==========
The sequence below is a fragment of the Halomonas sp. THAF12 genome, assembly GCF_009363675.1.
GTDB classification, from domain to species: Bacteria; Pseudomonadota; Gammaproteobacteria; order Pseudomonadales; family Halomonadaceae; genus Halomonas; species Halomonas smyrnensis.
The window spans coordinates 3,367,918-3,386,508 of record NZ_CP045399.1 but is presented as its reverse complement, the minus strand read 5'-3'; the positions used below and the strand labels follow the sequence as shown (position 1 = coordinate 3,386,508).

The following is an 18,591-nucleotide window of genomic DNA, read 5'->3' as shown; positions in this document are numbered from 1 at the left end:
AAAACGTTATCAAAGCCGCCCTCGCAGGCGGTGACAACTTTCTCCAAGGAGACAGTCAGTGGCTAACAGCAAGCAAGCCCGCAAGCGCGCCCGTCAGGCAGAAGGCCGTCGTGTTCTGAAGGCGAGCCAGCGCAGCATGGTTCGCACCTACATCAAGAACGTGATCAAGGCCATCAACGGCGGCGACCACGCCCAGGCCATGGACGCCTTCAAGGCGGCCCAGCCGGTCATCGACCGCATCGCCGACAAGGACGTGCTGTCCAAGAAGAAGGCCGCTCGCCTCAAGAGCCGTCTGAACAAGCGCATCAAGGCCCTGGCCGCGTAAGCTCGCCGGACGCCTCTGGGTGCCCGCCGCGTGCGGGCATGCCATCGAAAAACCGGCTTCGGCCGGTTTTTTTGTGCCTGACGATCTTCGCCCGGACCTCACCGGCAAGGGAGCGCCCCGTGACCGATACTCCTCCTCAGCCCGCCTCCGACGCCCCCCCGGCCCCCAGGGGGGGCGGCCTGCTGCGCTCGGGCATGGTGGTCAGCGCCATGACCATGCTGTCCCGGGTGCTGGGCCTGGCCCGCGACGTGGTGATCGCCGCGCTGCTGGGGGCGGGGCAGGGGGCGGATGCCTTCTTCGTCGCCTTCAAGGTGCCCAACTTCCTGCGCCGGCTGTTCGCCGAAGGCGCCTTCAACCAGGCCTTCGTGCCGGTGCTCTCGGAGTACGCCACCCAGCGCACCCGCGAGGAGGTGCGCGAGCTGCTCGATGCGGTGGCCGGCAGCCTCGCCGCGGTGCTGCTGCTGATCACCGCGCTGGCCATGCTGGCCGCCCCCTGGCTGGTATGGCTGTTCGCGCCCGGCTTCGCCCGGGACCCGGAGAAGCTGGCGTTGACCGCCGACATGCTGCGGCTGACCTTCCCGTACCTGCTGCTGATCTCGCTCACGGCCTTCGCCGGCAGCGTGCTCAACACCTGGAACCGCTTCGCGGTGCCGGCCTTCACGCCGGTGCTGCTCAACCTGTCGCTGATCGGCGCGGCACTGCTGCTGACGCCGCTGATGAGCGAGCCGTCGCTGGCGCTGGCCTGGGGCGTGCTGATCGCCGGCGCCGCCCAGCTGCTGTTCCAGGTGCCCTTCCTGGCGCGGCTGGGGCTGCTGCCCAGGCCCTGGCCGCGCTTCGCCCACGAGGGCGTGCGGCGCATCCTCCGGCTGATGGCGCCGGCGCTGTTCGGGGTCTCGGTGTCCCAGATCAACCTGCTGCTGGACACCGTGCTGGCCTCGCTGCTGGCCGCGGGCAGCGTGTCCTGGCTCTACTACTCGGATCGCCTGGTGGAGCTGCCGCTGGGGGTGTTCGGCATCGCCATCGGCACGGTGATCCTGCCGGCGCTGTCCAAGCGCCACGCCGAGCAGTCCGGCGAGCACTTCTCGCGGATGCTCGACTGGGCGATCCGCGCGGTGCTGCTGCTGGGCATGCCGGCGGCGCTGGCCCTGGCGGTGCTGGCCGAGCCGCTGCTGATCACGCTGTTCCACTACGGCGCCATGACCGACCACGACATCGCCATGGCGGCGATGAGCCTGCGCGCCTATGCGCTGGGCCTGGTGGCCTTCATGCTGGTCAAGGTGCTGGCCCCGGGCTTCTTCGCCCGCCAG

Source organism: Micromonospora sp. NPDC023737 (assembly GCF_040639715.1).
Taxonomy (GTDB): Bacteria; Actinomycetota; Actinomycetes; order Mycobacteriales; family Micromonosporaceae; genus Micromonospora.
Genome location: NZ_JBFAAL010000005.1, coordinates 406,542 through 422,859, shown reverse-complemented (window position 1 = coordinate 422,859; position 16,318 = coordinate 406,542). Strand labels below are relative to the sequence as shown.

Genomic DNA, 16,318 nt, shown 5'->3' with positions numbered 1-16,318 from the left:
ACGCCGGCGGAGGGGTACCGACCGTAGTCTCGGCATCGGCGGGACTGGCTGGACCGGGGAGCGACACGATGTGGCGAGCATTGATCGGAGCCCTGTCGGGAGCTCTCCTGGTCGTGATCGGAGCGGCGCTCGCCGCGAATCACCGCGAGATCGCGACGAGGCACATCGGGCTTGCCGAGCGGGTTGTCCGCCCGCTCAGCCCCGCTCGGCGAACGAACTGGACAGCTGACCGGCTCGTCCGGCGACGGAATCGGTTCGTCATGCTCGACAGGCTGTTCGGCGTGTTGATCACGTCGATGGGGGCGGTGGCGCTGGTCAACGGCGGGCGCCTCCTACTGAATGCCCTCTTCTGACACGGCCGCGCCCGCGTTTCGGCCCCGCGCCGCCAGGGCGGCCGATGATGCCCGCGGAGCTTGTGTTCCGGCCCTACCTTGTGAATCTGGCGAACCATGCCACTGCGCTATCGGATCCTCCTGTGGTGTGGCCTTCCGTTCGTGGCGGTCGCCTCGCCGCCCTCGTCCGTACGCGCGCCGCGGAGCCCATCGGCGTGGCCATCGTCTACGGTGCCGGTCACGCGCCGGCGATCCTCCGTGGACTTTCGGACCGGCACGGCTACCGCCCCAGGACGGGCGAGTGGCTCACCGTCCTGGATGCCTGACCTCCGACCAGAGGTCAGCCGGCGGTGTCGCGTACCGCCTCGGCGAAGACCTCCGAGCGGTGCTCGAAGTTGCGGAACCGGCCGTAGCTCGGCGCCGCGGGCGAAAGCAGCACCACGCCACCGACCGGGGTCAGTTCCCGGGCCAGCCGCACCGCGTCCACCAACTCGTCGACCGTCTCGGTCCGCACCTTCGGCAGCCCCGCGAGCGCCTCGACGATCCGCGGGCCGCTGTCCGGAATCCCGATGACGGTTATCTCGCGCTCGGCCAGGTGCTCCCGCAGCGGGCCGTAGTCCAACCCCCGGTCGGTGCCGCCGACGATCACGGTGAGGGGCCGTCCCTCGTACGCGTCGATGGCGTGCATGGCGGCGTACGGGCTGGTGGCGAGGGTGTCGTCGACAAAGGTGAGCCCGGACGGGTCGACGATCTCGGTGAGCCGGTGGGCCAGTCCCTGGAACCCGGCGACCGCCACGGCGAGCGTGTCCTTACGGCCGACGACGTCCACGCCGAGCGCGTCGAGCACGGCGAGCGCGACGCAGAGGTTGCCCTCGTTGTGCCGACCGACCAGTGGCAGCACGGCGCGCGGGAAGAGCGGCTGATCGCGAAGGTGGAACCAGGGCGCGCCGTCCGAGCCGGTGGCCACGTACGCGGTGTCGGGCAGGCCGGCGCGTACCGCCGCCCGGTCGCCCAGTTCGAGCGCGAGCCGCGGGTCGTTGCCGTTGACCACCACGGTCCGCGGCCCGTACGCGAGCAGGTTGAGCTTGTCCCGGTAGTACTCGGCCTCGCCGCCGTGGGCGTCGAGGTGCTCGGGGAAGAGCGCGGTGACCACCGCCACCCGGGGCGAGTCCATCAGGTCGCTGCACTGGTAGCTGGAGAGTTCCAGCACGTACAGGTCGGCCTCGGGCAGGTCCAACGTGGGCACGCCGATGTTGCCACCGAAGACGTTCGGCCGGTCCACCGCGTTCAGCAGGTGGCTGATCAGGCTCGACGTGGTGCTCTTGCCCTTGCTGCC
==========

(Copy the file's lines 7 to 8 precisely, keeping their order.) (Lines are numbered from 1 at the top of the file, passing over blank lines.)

Taxonomy (GTDB): Bacteria; Actinomycetota; Actinomycetes; order Mycobacteriales; family Micromonosporaceae; genus Micromonospora.
Genome location: NZ_JBFAAL010000005.1, coordinates 406,542 through 422,859, shown reverse-complemented (window position 1 = coordinate 422,859; position 16,318 = coordinate 406,542). Strand labels below are relative to the sequence as shown.